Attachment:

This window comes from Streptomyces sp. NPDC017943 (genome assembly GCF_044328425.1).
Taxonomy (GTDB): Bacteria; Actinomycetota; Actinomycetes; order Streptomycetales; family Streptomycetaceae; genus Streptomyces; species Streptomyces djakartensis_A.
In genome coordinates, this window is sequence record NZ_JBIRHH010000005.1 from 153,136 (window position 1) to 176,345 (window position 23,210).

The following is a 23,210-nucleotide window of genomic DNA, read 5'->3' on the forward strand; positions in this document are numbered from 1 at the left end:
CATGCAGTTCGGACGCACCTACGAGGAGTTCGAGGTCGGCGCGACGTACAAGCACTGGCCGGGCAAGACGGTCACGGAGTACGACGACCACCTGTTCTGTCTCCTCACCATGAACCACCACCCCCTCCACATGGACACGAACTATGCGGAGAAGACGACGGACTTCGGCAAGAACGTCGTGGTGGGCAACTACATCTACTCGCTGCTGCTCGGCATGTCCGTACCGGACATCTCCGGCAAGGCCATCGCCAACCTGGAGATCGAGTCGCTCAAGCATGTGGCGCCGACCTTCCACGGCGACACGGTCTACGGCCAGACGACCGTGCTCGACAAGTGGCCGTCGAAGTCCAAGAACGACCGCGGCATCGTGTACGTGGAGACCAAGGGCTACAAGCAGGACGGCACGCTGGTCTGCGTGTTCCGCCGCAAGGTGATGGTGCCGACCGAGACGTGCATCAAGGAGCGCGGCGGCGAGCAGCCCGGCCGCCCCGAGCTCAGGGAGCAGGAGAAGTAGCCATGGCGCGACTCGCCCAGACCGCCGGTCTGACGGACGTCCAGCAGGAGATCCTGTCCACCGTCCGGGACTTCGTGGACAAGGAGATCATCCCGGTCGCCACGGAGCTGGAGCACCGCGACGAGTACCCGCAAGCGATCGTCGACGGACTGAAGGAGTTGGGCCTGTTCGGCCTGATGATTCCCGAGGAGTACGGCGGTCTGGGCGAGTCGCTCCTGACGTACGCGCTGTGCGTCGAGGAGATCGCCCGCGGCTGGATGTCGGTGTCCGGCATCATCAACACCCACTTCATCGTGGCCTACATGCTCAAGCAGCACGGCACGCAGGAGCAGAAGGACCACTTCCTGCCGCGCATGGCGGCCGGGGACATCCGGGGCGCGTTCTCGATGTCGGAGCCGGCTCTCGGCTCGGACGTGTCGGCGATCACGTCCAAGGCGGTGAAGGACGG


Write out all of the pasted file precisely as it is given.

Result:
This window comes from Streptomyces sp. NPDC017943 (genome assembly GCF_044328425.1).
Taxonomy (GTDB): Bacteria; Actinomycetota; Actinomycetes; order Streptomycetales; family Streptomycetaceae; genus Streptomyces; species Streptomyces djakartensis_A.
In genome coordinates, this window is sequence record NZ_JBIRHH010000005.1 from 153,136 (window position 1) to 176,345 (window position 23,210).

The following is a 23,210-nucleotide window of genomic DNA, read 5'->3' on the forward strand; positions in this document are numbered from 1 at the left end:
CATGCAGTTCGGACGCACCTACGAGGAGTTCGAGGTCGGCGCGACGTACAAGCACTGGCCGGGCAAGACGGTCACGGAGTACGACGACCACCTGTTCTGTCTCCTCACCATGAACCACCACCCCCTCCACATGGACACGAACTATGCGGAGAAGACGACGGACTTCGGCAAGAACGTCGTGGTGGGCAACTACATCTACTCGCTGCTGCTCGGCATGTCCGTACCGGACATCTCCGGCAAGGCCATCGCCAACCTGGAGATCGAGTCGCTCAAGCATGTGGCGCCGACCTTCCACGGCGACACGGTCTACGGCCAGACGACCGTGCTCGACAAGTGGCCGTCGAAGTCCAAGAACGACCGCGGCATCGTGTACGTGGAGACCAAGGGCTACAAGCAGGACGGCACGCTGGTCTGCGTGTTCCGCCGCAAGGTGATGGTGCCGACCGAGACGTGCATCAAGGAGCGCGGCGGCGAGCAGCCCGGCCGCCCCGAGCTCAGGGAGCAGGAGAAGTAGCCATGGCGCGACTCGCCCAGACCGCCGGTCTGACGGACGTCCAGCAGGAGATCCTGTCCACCGTCCGGGACTTCGTGGACAAGGAGATCATCCCGGTCGCCACGGAGCTGGAGCACCGCGACGAGTACCCGCAAGCGATCGTCGACGGACTGAAGGAGTTGGGCCTGTTCGGCCTGATGATTCCCGAGGAGTACGGCGGTCTGGGCGAGTCGCTCCTGACGTACGCGCTGTGCGTCGAGGAGATCGCCCGCGGCTGGATGTCGGTGTCCGGCATCATCAACACCCACTTCATCGTGGCCTACATGCTCAAGCAGCACGGCACGCAGGAGCAGAAGGACCACTTCCTGCCGCGCATGGCGGCCGGGGACATCCGGGGCGCGTTCTCGATGTCGGAGCCGGCTCTCGGCTCGGACGTGTCGGCGATCACGTCCAAGGCGGTGAAGGACGG